Has anyone tried the the Murlstrap? Is it as good as it looks in the video?

My accordion teacher has one and uses it when playing large machines while standing. He told me the great Tony Lovitto, his teacher, recommend it to him. I have one on order and report back after Ive tried it
 

jozz

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curious about this strap too

I tried the hip strap from Hohner once but it's price was ridiculous
 
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Geronimo

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Just noticed that its easy to misread what I posted: I was only commenting on the price of the Hohner strap and put some personal unrelated anecdote about ridiculous pricing on it. I vaguely remember the Hohner strap being something like €150 (or that order of magnitude) including(?) some fixtures for traditional Morino accordion. I vaguely seem to remember even ordering it and sending it back because something was not quite right, probably with the fixture, and it unpredictably disengaged itself: wait, now I remember: I did not actually buy any of the optional fixtures but used it together with the existing Gardinenstange fixture as I interpreted this to be correct use from the description. Later I discovered that the prescribed fixture would not have used a straight bolt but a kinked one but it would have been embarrassing to reorder after already having sent it back. Basically you maybe were only to recycle the screw holes when owning a Morino (I think) rather than the whole shoulder strap mounting plate, and the ad/description was confusing enough that I thought I could just use the existing mounting plate with its straight bolt.

At any rate: From the amount of recollection I have, I might as well have dreamt it. I do remember its pricing being off the wall. Also I got used to dealing with my Morino.

But if I havent dreamt all of that, I must have been of the opinion that if it worked as hoped, it would be worth the amount of money I could expend at that point of time.

With regard to the Murlstrap, I have nothing to say, never having tried it and not even knowing its pricing. This is just the Hohner strap I was commenting on in the following:
jozz post_id=57493 time=1524510365 user_id=2600 said:
curious about this strap too

I tried the hip strap from Hohner once but its price was ridiculous
If it saves two visits to the doctor or one weekend in pain, it has paid for itself. Compared to the material cost, its ridiculous.

Ive just got a computer on Ebay and it has a modem connector where Id have wanted a Firewire one. So I pay something like 6€ to get the respective PCB with USB and Firewire connector on it. The Firewire connector is smaller than the modem connector, so one would need a piece of plastic with fitting hole and a little Firewire etching on it. Which is part of a small bunch of replacement plastic parts which you can buy for something like $50, about 40% of what I paid for that laptop.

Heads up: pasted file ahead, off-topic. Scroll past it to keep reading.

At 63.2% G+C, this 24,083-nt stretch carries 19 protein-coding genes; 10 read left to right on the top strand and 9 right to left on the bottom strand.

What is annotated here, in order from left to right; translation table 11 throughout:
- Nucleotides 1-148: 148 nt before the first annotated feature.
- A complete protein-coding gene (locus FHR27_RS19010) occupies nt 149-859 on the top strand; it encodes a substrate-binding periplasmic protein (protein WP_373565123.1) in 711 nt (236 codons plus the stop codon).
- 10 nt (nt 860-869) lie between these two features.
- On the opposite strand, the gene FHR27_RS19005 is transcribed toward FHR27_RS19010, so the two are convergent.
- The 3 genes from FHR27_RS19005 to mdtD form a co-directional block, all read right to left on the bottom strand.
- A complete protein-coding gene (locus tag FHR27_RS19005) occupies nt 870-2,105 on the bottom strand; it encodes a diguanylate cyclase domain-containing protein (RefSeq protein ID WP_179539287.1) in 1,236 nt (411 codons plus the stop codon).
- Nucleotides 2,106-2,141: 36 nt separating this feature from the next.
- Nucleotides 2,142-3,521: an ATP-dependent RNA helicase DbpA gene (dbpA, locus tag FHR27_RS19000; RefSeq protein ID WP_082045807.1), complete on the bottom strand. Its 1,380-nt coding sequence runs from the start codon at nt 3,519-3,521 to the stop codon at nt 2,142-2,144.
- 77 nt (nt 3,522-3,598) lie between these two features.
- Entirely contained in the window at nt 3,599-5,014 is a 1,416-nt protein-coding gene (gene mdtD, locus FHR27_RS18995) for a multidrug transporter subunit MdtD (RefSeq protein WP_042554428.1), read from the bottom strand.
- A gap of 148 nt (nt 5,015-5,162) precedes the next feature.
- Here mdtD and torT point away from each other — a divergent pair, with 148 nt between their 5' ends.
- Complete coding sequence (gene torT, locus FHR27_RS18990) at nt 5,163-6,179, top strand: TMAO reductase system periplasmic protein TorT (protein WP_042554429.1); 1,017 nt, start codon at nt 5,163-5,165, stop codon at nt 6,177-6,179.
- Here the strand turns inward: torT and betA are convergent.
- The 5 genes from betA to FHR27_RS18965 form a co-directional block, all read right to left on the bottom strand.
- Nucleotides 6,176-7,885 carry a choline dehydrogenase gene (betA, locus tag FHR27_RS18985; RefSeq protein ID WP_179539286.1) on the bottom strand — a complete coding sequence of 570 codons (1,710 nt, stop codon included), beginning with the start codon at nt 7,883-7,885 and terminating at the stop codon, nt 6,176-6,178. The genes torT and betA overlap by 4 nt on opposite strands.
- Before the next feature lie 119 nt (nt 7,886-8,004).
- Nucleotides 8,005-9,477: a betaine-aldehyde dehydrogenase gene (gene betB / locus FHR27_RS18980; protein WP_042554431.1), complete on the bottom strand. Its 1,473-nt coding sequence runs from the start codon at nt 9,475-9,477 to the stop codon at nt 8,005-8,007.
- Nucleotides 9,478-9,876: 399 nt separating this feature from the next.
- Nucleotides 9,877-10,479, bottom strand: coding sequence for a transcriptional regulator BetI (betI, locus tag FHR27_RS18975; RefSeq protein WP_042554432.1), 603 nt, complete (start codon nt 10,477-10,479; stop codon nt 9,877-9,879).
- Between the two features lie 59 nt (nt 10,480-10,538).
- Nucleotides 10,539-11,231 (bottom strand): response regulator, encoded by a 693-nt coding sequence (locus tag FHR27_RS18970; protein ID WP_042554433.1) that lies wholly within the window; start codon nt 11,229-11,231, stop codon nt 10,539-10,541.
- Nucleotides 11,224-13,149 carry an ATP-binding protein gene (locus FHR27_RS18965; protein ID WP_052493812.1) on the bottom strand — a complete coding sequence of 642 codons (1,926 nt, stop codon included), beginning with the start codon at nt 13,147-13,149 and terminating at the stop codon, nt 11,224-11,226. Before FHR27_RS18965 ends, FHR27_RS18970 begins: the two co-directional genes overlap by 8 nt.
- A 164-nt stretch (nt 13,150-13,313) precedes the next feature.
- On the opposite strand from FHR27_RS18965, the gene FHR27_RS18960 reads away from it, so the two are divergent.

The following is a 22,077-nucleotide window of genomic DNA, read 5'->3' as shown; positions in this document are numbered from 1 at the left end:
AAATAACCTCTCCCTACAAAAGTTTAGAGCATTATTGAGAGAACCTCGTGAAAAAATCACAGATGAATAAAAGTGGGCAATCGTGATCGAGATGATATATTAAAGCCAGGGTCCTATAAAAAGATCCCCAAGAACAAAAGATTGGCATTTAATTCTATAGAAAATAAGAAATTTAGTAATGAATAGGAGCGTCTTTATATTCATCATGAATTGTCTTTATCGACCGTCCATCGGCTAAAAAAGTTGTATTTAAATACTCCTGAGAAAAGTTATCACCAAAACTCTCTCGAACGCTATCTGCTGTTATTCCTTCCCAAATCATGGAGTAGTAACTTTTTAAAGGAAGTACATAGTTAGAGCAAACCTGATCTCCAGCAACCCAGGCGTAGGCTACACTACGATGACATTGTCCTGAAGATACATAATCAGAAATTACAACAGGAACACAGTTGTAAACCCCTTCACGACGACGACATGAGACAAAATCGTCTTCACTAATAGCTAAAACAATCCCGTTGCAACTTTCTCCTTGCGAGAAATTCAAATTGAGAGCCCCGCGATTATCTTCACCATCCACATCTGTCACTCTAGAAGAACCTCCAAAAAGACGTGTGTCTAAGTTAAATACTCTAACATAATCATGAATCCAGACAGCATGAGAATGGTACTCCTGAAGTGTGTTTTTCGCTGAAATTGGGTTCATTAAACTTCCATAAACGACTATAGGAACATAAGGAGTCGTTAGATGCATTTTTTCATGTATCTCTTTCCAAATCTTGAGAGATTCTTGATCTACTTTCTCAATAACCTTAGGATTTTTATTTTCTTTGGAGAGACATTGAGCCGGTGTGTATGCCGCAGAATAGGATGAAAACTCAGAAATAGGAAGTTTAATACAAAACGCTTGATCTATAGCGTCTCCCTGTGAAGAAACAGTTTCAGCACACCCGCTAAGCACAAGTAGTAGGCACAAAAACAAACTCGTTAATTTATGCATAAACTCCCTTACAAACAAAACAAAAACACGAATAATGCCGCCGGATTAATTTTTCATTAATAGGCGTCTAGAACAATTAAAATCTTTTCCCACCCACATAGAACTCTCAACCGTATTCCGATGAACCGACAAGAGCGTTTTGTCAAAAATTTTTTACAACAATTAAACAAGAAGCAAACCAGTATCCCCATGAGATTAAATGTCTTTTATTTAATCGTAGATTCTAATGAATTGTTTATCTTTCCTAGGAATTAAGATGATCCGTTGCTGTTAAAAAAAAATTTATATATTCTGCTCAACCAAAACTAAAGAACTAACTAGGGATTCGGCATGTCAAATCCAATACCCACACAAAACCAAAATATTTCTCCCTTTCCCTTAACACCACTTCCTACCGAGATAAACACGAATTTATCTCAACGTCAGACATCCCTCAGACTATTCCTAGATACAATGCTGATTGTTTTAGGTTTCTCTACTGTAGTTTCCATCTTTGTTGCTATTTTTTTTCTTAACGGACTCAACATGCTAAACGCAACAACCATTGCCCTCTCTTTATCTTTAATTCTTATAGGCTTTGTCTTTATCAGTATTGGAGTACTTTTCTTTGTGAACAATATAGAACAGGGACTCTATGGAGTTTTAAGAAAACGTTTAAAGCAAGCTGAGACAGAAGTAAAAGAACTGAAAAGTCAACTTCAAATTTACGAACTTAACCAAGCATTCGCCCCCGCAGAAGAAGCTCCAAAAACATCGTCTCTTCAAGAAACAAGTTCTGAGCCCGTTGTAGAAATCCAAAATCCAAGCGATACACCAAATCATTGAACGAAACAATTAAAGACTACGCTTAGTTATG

Ill cut some piece of plastic garbage into proper shape and forego the Firewire symbol etching, thank you very much. Compared to the material cost, its even more ridiculous than the Hohner hip strap. But if some people werent buying it, the offer would not be there.
 
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Aileron

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Hi to those who have replied,
I look forward to feedback on the Murlstrap. It looks OK in the video clip. But?!!!
Regards,
Aileron.
 

Stephen Hawkins

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Hello Aileron,

Though I have never measured the key widths of my instruments, I know that one of them has narrower keys than the other two. It has never been a real problem, though the first few minutes after swapping instruments can be a bit of a fumble. There is, at least initially, a tendency to hit two keys simultaneously, though this is only for a short duration.

Kind Regards,

Stephen.
 

debra

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Differences in the width of the white keys is only part of the problem of switching between instruments. The position of the black keys, their width and the room in between the black keys can all differ quite a bit making it harder to play, or easier. On one accordion fingers may fit in between two black keys (hitting the white key there) and on another they may suddenly not fit. Or then you get a Morino VI N with very narrow black keys and may find out that you sometimes just miss instead of hit the right key...
Most manufacturers will provide anything between 19 and 22 mm for white keys but not give a choice in black key position and width.